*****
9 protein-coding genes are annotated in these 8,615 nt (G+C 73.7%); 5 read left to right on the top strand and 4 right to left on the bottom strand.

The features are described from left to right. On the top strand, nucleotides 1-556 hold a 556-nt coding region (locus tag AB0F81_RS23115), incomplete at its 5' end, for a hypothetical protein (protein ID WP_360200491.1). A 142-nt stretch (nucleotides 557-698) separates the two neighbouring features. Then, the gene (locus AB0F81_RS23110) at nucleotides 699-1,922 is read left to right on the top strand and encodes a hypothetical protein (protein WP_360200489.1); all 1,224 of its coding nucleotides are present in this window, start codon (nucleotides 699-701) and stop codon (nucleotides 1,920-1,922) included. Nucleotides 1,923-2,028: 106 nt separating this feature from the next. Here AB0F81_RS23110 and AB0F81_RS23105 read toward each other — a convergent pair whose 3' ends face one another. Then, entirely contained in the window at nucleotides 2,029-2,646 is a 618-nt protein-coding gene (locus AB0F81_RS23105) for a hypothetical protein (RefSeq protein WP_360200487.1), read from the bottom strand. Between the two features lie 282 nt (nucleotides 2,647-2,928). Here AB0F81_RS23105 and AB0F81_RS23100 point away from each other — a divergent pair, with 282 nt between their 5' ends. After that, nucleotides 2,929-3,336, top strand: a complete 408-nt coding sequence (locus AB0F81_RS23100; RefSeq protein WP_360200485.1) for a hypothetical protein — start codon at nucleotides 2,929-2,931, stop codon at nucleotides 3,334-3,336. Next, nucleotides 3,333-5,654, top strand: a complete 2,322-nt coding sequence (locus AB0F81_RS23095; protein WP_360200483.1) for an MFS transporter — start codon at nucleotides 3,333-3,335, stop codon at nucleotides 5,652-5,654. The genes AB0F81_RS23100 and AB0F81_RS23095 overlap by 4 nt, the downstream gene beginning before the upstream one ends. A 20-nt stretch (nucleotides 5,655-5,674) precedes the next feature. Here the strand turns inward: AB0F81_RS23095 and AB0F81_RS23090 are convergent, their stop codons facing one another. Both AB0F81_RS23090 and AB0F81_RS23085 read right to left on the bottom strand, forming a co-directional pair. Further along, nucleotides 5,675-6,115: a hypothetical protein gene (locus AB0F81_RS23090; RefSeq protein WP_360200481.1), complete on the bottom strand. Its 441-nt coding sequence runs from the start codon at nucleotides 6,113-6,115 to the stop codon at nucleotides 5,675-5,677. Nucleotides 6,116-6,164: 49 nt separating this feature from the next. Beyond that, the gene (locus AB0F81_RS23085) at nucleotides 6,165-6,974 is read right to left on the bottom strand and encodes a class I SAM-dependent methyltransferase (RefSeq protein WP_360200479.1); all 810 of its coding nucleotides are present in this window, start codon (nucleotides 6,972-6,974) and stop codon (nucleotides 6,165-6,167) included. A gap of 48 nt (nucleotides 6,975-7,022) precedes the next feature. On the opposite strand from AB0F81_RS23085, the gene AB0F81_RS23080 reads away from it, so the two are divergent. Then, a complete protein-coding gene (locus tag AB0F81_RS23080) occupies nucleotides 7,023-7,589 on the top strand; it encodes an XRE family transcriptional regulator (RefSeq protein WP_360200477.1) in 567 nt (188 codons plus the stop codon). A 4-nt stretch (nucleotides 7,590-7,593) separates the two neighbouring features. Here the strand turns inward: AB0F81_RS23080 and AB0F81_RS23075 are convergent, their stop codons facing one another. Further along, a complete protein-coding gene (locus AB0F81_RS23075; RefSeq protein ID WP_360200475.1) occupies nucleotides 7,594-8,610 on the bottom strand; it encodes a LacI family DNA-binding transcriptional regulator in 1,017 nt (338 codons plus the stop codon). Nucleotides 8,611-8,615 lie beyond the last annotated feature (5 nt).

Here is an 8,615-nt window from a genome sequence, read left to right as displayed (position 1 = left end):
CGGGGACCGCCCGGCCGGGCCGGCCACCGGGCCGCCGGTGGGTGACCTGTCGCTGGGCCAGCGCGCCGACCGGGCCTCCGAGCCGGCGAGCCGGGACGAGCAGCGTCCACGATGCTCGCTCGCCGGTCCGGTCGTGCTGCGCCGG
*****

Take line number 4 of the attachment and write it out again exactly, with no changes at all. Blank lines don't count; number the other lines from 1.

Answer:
CGGGGACCGCCCGGCCGGGCCGGCCACCGGGCCGCCGGTGGGTGACCTGTCGCTGGGCCAGCGCGCCGACCGGGCCTCCGAGCCGGCGAGCCGGGACGAGCAGCGTCCACGATGCTCGCTCGCCGGTCCGGTCGTGCTGCGCCGG